Spatio-temporal estimation of climatic variables for gap filling and record extension using Reanalysis data

  • David Morales-Moraga
  • Francisco J. MezaEmail author
  • Marcelo Miranda
  • Jorge Gironás
Original Paper


The availability of reliable meteorological records is crucial for the development of a number of environmental studies. Unfortunately, these records are not always complete, usually show errors and/or have an insufficient length. This paper presents a gap filling and data record extension methodology for minimum temperature, maximum temperature, and precipitation. It uses climatic information from the NCEP-NCAR Reanalysis project, identifying pixels (grid cells) within a Reanalysis domain that have the highest Pearson’s correlation coefficient with the variable of interest. Nine stations in the Maipo River basin (Santiago, Chile) were selected for a reconstruction experiment (from 1950 to 1970) and a subsequent gap filling experiment (from 1970 to 2012). A generalized linear mixed model with a bidirectional stepwise fit procedure was used to model temperature, whereas precipitation occurrence was represented using a generalized linear mixed model with binomial distribution, and precipitation amount used an exponential generalized linear model. The performance of the algorithm was compared with inverse distance weighting and spline interpolation methods and further evaluated using the Standardized Precipitation Evapotranspiration Index, contrasting real versus modeled data. Values of the coefficient of determination averaged 0.76 (0.74–0.84) minimum temperature, 0.73 (0.73–0.81) for maximum temperature, and 0.68 (0.51–0.78) for precipitation. Root-mean-squared error was around 1.5 °C and 5 mm for temperature and precipitation, respectively. The model explains local variation of climatic variables and indicators and can be replicated anywhere, as the Reanalysis data are easily accessible and have a worldwide coverage.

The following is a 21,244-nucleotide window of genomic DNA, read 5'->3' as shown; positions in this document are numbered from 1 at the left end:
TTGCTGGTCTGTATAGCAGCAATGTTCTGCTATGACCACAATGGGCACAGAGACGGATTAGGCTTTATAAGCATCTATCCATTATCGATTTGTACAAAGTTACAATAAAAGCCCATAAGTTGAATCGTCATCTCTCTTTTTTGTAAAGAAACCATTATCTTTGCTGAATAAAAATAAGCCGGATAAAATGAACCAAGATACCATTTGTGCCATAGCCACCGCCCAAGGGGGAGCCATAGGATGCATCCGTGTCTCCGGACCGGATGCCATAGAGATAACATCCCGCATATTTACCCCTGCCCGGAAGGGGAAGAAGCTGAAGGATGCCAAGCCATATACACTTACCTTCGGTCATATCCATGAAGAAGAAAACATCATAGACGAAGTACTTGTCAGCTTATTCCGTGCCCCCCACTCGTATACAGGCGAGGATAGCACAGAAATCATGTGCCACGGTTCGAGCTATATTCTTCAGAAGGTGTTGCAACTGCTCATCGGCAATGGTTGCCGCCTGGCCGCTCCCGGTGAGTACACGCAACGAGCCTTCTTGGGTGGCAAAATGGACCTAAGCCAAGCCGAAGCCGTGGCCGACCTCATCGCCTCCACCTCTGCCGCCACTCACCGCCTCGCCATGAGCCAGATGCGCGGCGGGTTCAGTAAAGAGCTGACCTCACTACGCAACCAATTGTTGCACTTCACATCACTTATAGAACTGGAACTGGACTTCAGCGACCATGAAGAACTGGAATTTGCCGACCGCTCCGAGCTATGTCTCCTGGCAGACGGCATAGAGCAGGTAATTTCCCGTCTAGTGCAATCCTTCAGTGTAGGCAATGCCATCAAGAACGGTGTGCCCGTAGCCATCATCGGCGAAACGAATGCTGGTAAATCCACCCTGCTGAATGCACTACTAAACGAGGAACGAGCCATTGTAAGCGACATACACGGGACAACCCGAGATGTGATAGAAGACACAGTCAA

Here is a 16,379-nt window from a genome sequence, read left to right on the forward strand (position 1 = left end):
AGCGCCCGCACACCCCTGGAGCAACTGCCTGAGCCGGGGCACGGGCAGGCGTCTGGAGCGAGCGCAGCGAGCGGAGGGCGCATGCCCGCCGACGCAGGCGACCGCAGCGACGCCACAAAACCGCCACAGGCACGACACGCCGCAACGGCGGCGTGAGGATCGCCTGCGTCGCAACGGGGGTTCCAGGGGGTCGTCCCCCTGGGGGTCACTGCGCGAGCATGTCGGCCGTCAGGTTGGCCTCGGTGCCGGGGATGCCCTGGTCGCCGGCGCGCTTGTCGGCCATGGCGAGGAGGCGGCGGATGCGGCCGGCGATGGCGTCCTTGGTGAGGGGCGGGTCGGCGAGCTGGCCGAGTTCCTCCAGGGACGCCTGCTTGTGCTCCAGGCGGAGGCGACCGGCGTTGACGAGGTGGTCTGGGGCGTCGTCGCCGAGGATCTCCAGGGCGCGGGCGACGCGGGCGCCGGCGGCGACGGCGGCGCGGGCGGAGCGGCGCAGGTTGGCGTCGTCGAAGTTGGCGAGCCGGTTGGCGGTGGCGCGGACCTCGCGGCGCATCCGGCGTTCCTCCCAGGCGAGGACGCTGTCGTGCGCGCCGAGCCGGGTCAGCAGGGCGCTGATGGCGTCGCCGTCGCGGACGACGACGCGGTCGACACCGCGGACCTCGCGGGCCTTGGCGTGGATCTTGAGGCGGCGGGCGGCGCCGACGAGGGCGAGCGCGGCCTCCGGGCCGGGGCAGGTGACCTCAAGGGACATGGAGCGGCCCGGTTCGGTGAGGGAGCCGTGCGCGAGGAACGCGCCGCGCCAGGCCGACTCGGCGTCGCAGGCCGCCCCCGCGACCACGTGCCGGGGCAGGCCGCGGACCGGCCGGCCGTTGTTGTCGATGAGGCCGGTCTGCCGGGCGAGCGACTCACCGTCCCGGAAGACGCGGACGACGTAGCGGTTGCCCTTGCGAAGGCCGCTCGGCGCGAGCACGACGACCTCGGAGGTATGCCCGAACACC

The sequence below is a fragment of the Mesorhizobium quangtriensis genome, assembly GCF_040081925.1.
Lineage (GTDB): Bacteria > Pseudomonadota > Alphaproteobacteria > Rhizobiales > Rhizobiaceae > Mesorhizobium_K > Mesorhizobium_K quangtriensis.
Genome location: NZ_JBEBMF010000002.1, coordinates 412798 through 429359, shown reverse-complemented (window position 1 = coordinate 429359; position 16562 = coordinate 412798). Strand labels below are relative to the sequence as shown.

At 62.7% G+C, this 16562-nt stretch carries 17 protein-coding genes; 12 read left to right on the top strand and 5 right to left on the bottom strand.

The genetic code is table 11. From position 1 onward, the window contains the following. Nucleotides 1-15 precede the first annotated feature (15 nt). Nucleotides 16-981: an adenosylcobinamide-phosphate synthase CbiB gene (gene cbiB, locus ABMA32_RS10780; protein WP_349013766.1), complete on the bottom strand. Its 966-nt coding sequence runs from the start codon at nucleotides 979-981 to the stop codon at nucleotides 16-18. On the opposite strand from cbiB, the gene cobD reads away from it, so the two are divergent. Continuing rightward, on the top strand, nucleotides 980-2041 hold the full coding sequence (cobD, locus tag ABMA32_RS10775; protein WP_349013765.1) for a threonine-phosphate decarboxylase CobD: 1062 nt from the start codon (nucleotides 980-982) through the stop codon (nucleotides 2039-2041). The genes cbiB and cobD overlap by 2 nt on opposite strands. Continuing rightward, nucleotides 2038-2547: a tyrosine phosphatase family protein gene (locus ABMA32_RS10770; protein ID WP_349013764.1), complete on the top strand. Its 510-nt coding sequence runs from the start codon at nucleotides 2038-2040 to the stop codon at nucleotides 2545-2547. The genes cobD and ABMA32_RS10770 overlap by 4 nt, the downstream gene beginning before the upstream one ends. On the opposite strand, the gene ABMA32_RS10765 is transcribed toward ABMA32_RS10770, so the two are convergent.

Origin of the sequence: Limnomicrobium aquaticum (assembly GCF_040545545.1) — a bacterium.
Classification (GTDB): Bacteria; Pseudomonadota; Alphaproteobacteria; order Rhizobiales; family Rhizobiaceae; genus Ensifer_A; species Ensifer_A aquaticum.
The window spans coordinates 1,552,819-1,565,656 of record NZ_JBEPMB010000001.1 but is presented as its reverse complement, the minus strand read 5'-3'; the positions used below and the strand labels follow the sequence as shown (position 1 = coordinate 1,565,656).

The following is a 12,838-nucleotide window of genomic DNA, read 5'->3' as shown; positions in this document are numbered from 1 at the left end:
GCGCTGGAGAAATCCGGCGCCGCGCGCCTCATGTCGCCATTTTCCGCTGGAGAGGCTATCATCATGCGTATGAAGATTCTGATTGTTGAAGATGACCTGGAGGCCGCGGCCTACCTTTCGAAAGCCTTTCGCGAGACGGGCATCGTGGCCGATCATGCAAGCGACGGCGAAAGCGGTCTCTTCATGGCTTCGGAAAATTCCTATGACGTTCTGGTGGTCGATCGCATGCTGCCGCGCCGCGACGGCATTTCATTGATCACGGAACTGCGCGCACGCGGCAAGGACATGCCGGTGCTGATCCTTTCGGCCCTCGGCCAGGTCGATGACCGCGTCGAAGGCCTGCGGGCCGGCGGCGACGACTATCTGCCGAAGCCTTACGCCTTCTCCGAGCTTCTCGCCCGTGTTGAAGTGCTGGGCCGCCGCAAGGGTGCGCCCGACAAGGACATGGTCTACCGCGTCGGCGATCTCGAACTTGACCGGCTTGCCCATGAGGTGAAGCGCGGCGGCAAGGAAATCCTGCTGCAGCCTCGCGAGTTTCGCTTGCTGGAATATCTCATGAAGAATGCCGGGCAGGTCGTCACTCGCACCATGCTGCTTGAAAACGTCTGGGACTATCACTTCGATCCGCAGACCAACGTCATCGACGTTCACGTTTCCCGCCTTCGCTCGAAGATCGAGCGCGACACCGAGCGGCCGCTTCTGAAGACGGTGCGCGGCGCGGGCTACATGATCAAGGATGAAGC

Temperature Precipitation Record extension Gap filling Reanalysis data 



Special thanks to Alvaro Paredes for his help on the algorithm generation and Shaw Lacy for edits. The authors would like to thank two anonymous reviewers for their comments and suggestions on how to improve the robustness of the method and for pointing out its limitations.

Funding information

The authors would like to acknowledge the support from FONDECYT Project Nos. 1120713 and 1170429. This work was partly carried out with the aid of a grant from the Inter-American Institute for Global Change Research (IAI, CRN3056) which is supported by the US National Science Foundation (Grant GEO-1128040).


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Authors and Affiliations

  1. 1.Centro Interdisciplinario de Cambio GlobalPontificia Universidad Católica de ChileSantiagoChile
  2. 2.Departamento de Ecosistemas y Medio AmbientePontificia Universidad Católica de ChileSantiagoChile
  3. 3.Departamento de Ingeniería Hidráulica y AmbientalPontificia Universidad Católica de ChileSantiagoChile
  4. 4.CIGIDEN Centro Nacional de Investigación para la Gestión Integrada de Desastres Naturales, CONICYT/FONDAP/15110017SantiagoChile
  5. 5.CEDEUS Centro de Desarrollo Urbano Sustentable, CONICYT/FONDAP/15110020SantiagoChile

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